[14] Hackbarth (2004), p. 2.

[15] See Weinstein (1980), p. 806-820.

[16] See Adler (1980), as referred to by March and Shapira (1987), p. 1410.

[17] Adler (1980), as referred to by March and Shapira (1987), p. 1410.

[18] See Langer (1975), p. 311-328, also relevant for the rest of the paragraph above.

[19] Langer (1975), p. 313.

[20] See Hackbarth (2004), p. 14-15, also relevant for the rest of the paragraph above.

[21] See Van den Steen (2002), p. 7-11; also relevant for the rest of the paragraph above.

[22] Van den Steen (2002), p. 2.

[23] See Miller and Ross (1975), p. 213-225.

[24] See Taylor and Brown, (1988), p. 193-210, also relevant for the rest of the paragraph above.

[25] See Maslow (1950), p. 11-34, and Jahoda (1953), p. 349, as referred to by Taylor and Brown (1988), p. 193-194.

[26] See Miller and Ross (1975), p. 213-225, also relevant for the rest of the paragraph above.

[27] For example Larwood and Whittaker (1977), p. 194, or Camerer and Malmendier (2004), p. 30.

[28] See Miller and Ross (1975), p. 213-225.

[29] See Camerer and Malmendier (2004), p. 66.

[30] See Svenson (1981), p. 145, also relevant for the rest of the paragraph above.

[31] See Camerer and Malmendier (2004), p. 66, also relevant for the rest of the paragraph above.

[32] See Puri and Robinson (2007), p. 1-49, also relevant for the rest of the paragraph above.

[33] Puri and Robinson (2007), p. 5.

[34] See Kovalchik et al. (2005), p. 79-94.

[35] See. Kovalchik et al. (2005), p. 82-83: Examining both students as well as neurologically healthy elderly people, they found that older participants exhibited overconfidence in only 17% of their total responses, whilst younger subjects were overconfident in 48% of all responses.

[36] See Barber and Odean (2001), p. 261-292, also relevant for the rest of the paragraph above.

[37] See Odean (1998), p. 1888.

[38] See Biais et al. (2005), p. 305-306.

[39] See Murphy and Brown (1984), p. 369-393, and Malmendier and Tate (2005), p. 2661-2664.

[40] See Dunning et al. (1989), p. 1082-1090, also relevant for the rest of the paragraph above.

[41] See Alicke et al. (1995), p. 804-825, also relevant for the rest of the paragraph above.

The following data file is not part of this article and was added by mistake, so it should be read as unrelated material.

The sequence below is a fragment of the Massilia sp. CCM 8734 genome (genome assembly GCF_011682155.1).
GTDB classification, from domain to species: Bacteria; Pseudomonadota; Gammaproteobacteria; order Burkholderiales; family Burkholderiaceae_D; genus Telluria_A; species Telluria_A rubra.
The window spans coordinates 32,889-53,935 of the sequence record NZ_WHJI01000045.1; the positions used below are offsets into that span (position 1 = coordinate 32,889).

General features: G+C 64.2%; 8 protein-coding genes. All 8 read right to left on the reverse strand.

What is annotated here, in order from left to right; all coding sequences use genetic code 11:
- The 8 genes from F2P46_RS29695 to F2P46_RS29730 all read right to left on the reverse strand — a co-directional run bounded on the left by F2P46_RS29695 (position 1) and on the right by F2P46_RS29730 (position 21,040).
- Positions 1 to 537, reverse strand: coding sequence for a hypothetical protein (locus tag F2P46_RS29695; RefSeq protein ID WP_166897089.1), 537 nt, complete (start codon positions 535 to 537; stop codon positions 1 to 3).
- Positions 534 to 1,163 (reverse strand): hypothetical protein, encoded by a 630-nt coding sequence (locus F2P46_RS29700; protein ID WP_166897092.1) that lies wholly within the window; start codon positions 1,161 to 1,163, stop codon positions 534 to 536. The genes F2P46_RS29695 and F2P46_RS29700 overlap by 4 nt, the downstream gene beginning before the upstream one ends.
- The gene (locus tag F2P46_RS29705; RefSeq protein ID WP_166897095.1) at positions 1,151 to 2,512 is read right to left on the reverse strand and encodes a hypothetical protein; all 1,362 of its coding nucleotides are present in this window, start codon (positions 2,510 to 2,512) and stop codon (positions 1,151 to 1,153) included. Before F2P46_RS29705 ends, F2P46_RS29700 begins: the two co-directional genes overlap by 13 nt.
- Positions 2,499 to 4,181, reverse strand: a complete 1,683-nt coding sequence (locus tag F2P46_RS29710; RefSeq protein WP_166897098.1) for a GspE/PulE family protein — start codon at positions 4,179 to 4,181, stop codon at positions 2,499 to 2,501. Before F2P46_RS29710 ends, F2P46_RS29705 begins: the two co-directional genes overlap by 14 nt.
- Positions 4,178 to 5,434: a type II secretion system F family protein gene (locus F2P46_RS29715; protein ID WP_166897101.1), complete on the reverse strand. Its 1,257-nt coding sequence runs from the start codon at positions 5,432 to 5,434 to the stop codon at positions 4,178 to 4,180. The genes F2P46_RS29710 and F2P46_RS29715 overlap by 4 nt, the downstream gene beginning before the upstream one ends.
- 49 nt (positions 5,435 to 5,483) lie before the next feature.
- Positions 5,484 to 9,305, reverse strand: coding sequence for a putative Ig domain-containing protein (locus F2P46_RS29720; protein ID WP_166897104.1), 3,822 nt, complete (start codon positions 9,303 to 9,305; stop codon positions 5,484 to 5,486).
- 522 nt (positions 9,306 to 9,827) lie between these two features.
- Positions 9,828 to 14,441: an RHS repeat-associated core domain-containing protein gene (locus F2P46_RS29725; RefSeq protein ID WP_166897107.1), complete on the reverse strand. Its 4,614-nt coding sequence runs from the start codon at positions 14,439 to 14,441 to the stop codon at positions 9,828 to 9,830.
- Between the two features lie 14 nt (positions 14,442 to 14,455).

[42] See Russo and Schoemaker (1992), p. 7-17, also relevant for the rest of the paragraph above.

[43] See Russo and Schoemaker (1992), p. 14.

[44] See Camerer and Malmendier (2004), p. 27.

[45] See Camerer and Malmendier (2004), p. 20-27, also relevant for the rest of the paragraph above.

[46] See Langer (1975), p. 311-328, also relevant for the rest of the paragraph above.

[47] Langer (1975), p. 313.

[48] See Weinstein (1980), p. 806-820.

[49] See March and Shapira (1987), p. 1410-1411.

[50] See Weinstein (1980), p. 806-807.

[51] See Camerer and Malmendier (2004), p. 27.

[52] See Murphy and Brown (1984), p. 369-393, and Camerer et al. (2002), p. 137-188.

[53] See Camerer and Malmendier (2004), p. 26-27.

[54] See Cooper et al. (1988), p. 97-108.

[55] See Weinstein (1980), p. 806-820.

[56] See Gilson (1989), p. 241-262.

[57] See Murphy and Brown (1984), p. 369-393, and Camerer et al. (2002), p. 137-188.

[58] See Bebchuck et al. (2002), p. 751-846, and Bertrand and Mullainathan (2003), p. 1043-1075.

[59] See Camerer and Malmendier (2004), p. 27.

[60] See Puri and Robinson (2007), p. 1-49, also relevant for the rest of the paragraph above.

[61] See Camerer and Malmendier (2004), p. 26.

[62] See Goel and Thakor (2000), p. 3-6, also relevant for the rest of the paragraph above.

[63] See de Meza and Southey (1996), p. 375-376, also relevant for the rest of the paragraph above.

[64] See Bertrand and Schoar (2003), p. 1169-1209, also relevant for the rest of the paragraph above.

[65] See Camerer and Malmendier (2004), p. 4-5, and 22, also relevant for the rest of the paragraph above.

[66] See Camerer and Malmendier (2004), p. 34.

[67] See Taylor and Brown, (1988), p. 198-199, also relevant for the rest of the paragraph above.

[68] See Taylor and Brown, (1988), p. 201-203, also relevant for the rest of the paragraph above.

[69] See Harless and Peterson (1998), p. 258.

Details

Seiten
76
Erscheinungsform
Originalausgabe
Jahr
2007
ISBN (eBook)
9783956363030
ISBN (Buch)
9783836606295
Dateigröße
668 KB
Sprache
Englisch
Katalognummer
v225422
Institution / Hochschule
Otto Beisheim School of Management Vallendar – Chair for Controlling and Telecommunications
Note
1,3
Schlagworte
behavioral economics biasedness better-than-average reverse

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Titel: Impact of Overoptimism and Overconfidence on Economic Behavior